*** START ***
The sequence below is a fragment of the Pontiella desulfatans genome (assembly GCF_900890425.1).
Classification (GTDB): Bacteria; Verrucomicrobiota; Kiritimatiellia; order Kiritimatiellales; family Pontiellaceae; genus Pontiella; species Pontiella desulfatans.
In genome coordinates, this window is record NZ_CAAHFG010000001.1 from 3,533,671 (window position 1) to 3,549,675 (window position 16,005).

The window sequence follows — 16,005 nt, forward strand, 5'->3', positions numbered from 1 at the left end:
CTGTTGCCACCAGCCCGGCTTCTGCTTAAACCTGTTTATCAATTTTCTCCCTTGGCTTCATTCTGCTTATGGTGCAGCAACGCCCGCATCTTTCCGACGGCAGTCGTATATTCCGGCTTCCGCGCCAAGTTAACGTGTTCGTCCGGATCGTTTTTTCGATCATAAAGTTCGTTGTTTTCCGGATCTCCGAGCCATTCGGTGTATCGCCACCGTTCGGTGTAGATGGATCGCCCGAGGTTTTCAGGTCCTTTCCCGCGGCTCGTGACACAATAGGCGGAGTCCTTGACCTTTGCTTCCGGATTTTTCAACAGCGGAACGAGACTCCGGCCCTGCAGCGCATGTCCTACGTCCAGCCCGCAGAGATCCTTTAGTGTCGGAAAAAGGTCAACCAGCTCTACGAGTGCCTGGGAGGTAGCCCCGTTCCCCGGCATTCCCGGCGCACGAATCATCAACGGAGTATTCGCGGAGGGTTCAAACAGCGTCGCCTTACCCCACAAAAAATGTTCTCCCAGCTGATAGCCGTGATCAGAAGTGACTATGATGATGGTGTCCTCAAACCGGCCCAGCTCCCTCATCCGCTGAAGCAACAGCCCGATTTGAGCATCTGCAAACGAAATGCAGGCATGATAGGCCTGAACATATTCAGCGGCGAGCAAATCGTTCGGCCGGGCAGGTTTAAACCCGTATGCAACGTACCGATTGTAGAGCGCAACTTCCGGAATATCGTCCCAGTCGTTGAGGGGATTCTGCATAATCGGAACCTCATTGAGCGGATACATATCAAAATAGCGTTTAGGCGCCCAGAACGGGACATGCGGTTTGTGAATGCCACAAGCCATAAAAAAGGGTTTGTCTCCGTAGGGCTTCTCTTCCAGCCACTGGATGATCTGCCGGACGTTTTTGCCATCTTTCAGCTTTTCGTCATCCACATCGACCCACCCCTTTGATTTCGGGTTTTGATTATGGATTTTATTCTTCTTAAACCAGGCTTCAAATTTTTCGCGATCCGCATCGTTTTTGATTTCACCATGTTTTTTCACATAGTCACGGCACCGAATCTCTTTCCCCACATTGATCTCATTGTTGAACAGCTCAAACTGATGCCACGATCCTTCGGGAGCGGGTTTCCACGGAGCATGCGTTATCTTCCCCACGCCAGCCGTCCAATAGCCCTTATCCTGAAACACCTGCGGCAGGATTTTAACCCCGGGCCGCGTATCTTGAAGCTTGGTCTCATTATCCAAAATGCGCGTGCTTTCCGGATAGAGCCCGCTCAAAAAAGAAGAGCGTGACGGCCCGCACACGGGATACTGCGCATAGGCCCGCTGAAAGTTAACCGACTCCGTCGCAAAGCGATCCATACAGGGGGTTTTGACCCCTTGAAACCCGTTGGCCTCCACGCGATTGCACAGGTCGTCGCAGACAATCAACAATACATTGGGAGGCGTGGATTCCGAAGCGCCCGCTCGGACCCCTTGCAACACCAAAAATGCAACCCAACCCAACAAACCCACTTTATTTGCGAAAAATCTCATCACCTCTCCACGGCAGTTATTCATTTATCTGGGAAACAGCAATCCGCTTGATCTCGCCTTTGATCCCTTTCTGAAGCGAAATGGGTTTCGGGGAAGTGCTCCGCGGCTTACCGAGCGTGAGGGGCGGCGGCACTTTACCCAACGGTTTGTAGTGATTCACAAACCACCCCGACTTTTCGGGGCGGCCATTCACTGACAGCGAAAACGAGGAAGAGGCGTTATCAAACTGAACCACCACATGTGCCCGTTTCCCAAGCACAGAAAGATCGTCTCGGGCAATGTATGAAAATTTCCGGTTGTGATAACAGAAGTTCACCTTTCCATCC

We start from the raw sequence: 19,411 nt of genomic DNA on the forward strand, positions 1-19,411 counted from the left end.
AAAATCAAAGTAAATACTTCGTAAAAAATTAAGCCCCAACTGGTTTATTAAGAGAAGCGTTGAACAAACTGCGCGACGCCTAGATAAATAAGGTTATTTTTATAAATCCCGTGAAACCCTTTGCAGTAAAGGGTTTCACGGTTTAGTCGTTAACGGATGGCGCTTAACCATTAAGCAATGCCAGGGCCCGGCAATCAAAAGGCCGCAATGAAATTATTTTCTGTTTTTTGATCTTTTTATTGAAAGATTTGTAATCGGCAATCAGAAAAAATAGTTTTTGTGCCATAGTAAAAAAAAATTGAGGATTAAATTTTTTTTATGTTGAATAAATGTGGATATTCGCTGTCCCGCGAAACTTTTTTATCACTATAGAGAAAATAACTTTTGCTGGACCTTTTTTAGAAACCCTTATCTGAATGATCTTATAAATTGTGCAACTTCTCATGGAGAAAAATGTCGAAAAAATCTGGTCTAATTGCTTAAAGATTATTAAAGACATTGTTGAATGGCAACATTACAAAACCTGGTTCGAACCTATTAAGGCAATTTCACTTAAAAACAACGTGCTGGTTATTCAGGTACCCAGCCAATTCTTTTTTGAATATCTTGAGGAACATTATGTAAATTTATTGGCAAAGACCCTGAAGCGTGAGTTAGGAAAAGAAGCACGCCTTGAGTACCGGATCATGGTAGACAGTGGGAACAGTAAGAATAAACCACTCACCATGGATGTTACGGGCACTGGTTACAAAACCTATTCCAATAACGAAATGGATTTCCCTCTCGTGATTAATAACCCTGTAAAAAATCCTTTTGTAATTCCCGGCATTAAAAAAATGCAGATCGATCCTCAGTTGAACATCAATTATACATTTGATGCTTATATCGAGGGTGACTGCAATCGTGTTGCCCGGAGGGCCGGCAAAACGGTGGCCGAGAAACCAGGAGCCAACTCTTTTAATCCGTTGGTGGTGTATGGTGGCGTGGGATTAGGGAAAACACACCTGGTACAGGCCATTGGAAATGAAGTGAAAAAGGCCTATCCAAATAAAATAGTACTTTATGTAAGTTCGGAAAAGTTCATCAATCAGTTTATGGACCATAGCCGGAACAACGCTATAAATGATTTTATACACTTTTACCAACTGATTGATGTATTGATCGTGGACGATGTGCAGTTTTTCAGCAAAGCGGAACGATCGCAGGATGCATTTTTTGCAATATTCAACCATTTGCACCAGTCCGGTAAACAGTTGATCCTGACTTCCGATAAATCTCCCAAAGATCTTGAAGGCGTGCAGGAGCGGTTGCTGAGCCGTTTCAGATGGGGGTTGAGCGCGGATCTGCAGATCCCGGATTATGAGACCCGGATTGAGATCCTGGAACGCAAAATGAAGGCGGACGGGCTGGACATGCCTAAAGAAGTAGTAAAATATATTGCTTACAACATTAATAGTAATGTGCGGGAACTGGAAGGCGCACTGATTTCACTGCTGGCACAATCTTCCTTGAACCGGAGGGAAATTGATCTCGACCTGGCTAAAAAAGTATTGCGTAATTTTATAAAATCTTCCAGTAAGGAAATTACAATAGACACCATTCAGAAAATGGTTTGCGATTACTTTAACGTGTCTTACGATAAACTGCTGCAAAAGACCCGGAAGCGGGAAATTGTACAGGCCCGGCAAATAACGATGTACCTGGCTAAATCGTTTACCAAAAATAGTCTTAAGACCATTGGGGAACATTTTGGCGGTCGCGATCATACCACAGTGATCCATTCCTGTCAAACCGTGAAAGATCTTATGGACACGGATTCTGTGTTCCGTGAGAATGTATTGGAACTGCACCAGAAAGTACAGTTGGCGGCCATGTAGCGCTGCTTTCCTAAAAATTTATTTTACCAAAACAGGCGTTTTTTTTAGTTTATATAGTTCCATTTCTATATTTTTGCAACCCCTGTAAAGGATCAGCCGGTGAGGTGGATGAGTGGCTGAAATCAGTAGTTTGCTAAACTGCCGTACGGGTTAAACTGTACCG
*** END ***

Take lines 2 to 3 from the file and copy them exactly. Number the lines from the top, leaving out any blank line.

Classification (GTDB): Bacteria; Verrucomicrobiota; Kiritimatiellia; order Kiritimatiellales; family Pontiellaceae; genus Pontiella; species Pontiella desulfatans.
In genome coordinates, this window is record NZ_CAAHFG010000001.1 from 3,533,671 (window position 1) to 3,549,675 (window position 16,005).